Maple Syrup Wheat Beer Recipe

Wheat beers really aren’t that typical for the colder seasons.  If you are going to make a wheat beer in the winter it’s normally better to make one that is darker and full of flavor.  We do have a recipe on that.

The other way to do it is to make one that is bigger and has more, “Complex” flavors.  I’ve made this one in the past when I was on this maple syrup in everything kick.  I have to say, it’s pretty good.  It’s a big wheat with maple syrup.  It’s good for the colder months because it will warm you up and also the maple syrup adds this, “warm fuzzy feeling”, with every bottle that you open.  If you aren’t a wheat beer lover, then well most likely you aren’t going to like this one either, but if you use to like wheats and maybe just burned out of them, then give this one a shot.  As always, if you want to do it in all-grain check out the conversion chart, ratio is listed below.

In The Sugarbush


9.25 lbs Wheat DME (55% of wheat, 45% barley)

8 oz Maple Syrup

1.5 oz Willamette (60 min)

1/2 oz Willamette (15 min)

Prime With: .5 cup corn Sugar & 1/3 maple syrup in 2 cups of water

WLP 300


OG: 1.083

FG: 1.016

IBU: 21

SRM: 11

ABV: 8.5


  • Take 2.5 gallons of water and all malt extract as well as maple syrup
  • Bring to boil
  • In the beginning of the boil add 1.5 oz Willamette hops
  • Boil for 45 minutes
  • Add .5 oz of Willamette hops
  • Boil for 15 minutes
  • End boil
  • Let sit in Primary for 2 weeks, be ready for a blow off
  • Rack to Secondary let it sit for 3 weeks
  • Bottle with corn sugar and maple syrup
  • Let sit for 6 weeks in the bottles


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Sweet Potato Beer

In the fall people go crazy with the pumpkin beers.  If you came into the shop I was most likely suggesting to make a beer that’s a bit different, a squash beer.  I actually put up a post on this on how to do it as well.   There is another recipe that I’ve done a couple of times as well which has turned out pretty well.  It’s from the blog, “brew-dudes”, their blog is similar to ours at Jay’s Brewing – they really don’t give the same old tips that you find every where and give practical bits of advice.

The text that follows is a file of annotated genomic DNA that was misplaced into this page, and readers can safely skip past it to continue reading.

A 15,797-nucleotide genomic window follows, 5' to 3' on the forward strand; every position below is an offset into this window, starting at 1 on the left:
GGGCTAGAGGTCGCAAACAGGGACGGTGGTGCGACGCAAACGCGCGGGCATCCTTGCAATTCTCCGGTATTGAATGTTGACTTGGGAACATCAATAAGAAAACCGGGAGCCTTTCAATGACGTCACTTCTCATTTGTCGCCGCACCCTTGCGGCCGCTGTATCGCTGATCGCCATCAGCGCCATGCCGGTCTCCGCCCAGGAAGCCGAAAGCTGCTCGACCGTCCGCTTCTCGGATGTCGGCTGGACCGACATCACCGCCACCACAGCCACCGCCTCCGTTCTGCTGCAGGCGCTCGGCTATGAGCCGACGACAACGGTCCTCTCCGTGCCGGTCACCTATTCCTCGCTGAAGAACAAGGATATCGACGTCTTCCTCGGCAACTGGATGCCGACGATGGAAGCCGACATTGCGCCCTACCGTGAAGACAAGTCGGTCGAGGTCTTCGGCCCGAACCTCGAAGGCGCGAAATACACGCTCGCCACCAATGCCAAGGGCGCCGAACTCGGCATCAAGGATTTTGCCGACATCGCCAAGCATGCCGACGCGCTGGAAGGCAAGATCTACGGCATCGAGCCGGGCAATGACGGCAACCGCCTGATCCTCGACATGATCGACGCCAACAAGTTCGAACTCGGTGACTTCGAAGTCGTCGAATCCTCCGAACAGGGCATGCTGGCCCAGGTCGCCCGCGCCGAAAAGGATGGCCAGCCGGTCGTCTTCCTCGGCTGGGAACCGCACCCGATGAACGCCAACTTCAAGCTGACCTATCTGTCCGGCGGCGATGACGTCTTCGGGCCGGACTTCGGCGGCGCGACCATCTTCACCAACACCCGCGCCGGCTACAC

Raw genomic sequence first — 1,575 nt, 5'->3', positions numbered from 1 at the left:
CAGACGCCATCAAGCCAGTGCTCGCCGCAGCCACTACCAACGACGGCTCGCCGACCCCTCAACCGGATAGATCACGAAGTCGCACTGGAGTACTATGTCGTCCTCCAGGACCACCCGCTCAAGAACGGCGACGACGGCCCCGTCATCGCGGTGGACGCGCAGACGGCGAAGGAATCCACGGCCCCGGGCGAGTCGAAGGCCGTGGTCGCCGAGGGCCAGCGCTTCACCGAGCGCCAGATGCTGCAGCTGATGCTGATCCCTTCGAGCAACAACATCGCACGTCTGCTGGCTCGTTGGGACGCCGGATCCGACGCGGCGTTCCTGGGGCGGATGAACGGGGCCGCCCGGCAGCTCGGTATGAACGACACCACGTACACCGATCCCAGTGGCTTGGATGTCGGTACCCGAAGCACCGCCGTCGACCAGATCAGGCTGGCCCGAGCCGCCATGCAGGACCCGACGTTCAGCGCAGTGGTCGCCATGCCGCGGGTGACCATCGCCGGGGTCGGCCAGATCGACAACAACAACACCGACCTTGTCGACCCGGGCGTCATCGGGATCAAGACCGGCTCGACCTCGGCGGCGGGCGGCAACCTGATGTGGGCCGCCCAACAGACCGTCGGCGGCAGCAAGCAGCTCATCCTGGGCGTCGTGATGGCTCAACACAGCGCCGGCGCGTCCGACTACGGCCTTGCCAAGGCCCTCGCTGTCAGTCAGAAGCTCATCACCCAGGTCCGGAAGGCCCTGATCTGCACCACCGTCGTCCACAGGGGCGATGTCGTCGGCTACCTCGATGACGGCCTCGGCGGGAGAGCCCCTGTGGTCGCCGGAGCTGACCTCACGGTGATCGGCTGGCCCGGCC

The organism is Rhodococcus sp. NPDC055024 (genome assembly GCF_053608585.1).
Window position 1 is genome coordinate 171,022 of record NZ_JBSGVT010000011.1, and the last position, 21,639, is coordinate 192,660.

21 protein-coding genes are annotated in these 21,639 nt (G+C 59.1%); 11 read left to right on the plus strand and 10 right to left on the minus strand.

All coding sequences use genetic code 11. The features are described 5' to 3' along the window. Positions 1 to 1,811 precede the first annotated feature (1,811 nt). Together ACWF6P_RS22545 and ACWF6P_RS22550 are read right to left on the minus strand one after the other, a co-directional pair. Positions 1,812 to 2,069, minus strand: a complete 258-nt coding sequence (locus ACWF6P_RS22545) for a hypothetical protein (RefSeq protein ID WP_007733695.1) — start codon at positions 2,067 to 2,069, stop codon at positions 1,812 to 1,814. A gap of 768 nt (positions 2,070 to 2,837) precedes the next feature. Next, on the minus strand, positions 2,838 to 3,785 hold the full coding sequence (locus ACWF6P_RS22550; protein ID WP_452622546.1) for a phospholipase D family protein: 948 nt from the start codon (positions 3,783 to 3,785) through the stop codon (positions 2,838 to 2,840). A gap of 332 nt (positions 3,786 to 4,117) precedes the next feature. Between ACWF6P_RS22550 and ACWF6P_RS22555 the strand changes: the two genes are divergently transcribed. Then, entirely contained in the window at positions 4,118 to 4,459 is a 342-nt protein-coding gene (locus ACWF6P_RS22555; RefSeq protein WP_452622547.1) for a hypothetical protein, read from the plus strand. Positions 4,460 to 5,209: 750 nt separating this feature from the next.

So the recipe that is pretty cool that you should try out if you are bored or are out of ideas for recipes is, a sweet potato beer.   It’s pretty cool, it’s a great beer that will taste different then the ones that you try in the store for sure.  The specifications are below.

Batch size: 6.5gal
OG:1.048 (grain based, no assumptions made for sweet potatoes, but true OG should be a bit higher)
IBUs:  30
SRM: 13.3 (again, color may get more orange from potatoes) 

This recipe that they have done is really for all-grain, but if you were planning on making it with extract with specialty grains, this conversion chart is going to help you out.

Good Luck


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Formulas You Need To Know For ABV

Sometimes when making a recipe it’s a lot easier to work backwards.   Maybe you’ll think to yourself, “I would really like to make a beer that is 9% ABV”.  Well to know how to answer this question you can use a formula to figure out how much DME or LME to use.

To calculate ABV:

(ABV/0.84) = approximate number of pounds of DME to use in a recipe

(ABV/0.71)  = approximate number of pounds of LME to use in a recipe.

To show how this would work, lets say you want to make a 9.5% beer and you know you wanted to use dry malt extract.  The formula would look like this:

(9.5/0.84) =approximate number of pounds of DME to use in a recipe

(9.5/0.84) = 11.4 lbs of dry malt extract.

The other formula that might be helpful is if you think in OG instead of ABV.  When you are thinking in terms of original gravity the formula that you might want to use is this:

Using Extracts To Find Original Gravity:

(((Original Gravity – 1)(5))/0.044) = Approximate number of pounds of DME required to achieve correct original gravity

(((Original Gravity – 1)(5))/0.037) = Approximate number of pounds of  LME required to achieve correct original gravity